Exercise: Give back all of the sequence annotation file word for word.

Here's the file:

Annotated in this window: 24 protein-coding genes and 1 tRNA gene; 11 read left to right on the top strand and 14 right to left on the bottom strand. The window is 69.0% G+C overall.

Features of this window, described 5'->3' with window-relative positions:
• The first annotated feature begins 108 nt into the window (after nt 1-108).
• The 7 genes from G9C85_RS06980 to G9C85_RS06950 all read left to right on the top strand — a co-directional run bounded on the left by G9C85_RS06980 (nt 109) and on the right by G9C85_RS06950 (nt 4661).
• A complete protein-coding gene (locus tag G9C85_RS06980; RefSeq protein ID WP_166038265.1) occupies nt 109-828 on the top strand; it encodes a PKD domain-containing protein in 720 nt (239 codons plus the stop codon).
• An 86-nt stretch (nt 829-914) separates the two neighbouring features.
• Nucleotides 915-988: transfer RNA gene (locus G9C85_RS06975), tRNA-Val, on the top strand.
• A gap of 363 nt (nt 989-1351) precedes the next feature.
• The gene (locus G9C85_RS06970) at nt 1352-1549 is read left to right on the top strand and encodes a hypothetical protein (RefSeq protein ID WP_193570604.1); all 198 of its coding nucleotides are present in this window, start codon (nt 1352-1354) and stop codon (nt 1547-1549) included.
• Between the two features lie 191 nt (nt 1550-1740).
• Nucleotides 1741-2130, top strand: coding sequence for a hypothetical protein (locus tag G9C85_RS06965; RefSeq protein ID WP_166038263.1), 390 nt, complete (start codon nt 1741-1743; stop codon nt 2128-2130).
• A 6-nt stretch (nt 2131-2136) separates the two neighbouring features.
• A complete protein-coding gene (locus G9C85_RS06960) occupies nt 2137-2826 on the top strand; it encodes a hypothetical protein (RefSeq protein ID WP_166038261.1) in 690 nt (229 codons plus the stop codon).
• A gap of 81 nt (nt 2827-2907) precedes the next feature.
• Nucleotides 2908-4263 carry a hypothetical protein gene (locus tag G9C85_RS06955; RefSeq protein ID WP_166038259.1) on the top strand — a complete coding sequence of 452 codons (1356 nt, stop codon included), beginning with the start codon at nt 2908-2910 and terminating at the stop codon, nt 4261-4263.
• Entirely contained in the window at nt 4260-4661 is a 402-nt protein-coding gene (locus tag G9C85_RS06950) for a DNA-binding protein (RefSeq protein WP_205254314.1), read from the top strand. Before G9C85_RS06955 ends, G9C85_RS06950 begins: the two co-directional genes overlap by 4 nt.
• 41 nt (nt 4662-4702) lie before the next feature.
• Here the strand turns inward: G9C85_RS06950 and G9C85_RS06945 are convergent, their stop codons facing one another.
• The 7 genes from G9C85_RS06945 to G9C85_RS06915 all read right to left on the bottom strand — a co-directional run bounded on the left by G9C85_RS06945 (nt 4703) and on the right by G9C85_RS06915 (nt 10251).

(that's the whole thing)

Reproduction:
Annotated in this window: 24 protein-coding genes and 1 tRNA gene; 11 read left to right on the top strand and 14 right to left on the bottom strand. The window is 69.0% G+C overall.

Features of this window, described 5'->3' with window-relative positions:
• The first annotated feature begins 108 nt into the window (after nt 1-108).
• The 7 genes from G9C85_RS06980 to G9C85_RS06950 all read left to right on the top strand — a co-directional run bounded on the left by G9C85_RS06980 (nt 109) and on the right by G9C85_RS06950 (nt 4661).
• A complete protein-coding gene (locus tag G9C85_RS06980; RefSeq protein ID WP_166038265.1) occupies nt 109-828 on the top strand; it encodes a PKD domain-containing protein in 720 nt (239 codons plus the stop codon).
• An 86-nt stretch (nt 829-914) separates the two neighbouring features.
• Nucleotides 915-988: transfer RNA gene (locus G9C85_RS06975), tRNA-Val, on the top strand.
• A gap of 363 nt (nt 989-1351) precedes the next feature.
• The gene (locus G9C85_RS06970) at nt 1352-1549 is read left to right on the top strand and encodes a hypothetical protein (RefSeq protein ID WP_193570604.1); all 198 of its coding nucleotides are present in this window, start codon (nt 1352-1354) and stop codon (nt 1547-1549) included.
• Between the two features lie 191 nt (nt 1550-1740).
• Nucleotides 1741-2130, top strand: coding sequence for a hypothetical protein (locus tag G9C85_RS06965; RefSeq protein ID WP_166038263.1), 390 nt, complete (start codon nt 1741-1743; stop codon nt 2128-2130).
• A 6-nt stretch (nt 2131-2136) separates the two neighbouring features.
• A complete protein-coding gene (locus G9C85_RS06960) occupies nt 2137-2826 on the top strand; it encodes a hypothetical protein (RefSeq protein ID WP_166038261.1) in 690 nt (229 codons plus the stop codon).
• A gap of 81 nt (nt 2827-2907) precedes the next feature.
• Nucleotides 2908-4263 carry a hypothetical protein gene (locus tag G9C85_RS06955; RefSeq protein ID WP_166038259.1) on the top strand — a complete coding sequence of 452 codons (1356 nt, stop codon included), beginning with the start codon at nt 2908-2910 and terminating at the stop codon, nt 4261-4263.
• Entirely contained in the window at nt 4260-4661 is a 402-nt protein-coding gene (locus tag G9C85_RS06950) for a DNA-binding protein (RefSeq protein WP_205254314.1), read from the top strand. Before G9C85_RS06955 ends, G9C85_RS06950 begins: the two co-directional genes overlap by 4 nt.
• 41 nt (nt 4662-4702) lie before the next feature.
• Here the strand turns inward: G9C85_RS06950 and G9C85_RS06945 are convergent, their stop codons facing one another.
• The 7 genes from G9C85_RS06945 to G9C85_RS06915 all read right to left on the bottom strand — a co-directional run bounded on the left by G9C85_RS06945 (nt 4703) and on the right by G9C85_RS06915 (nt 10251).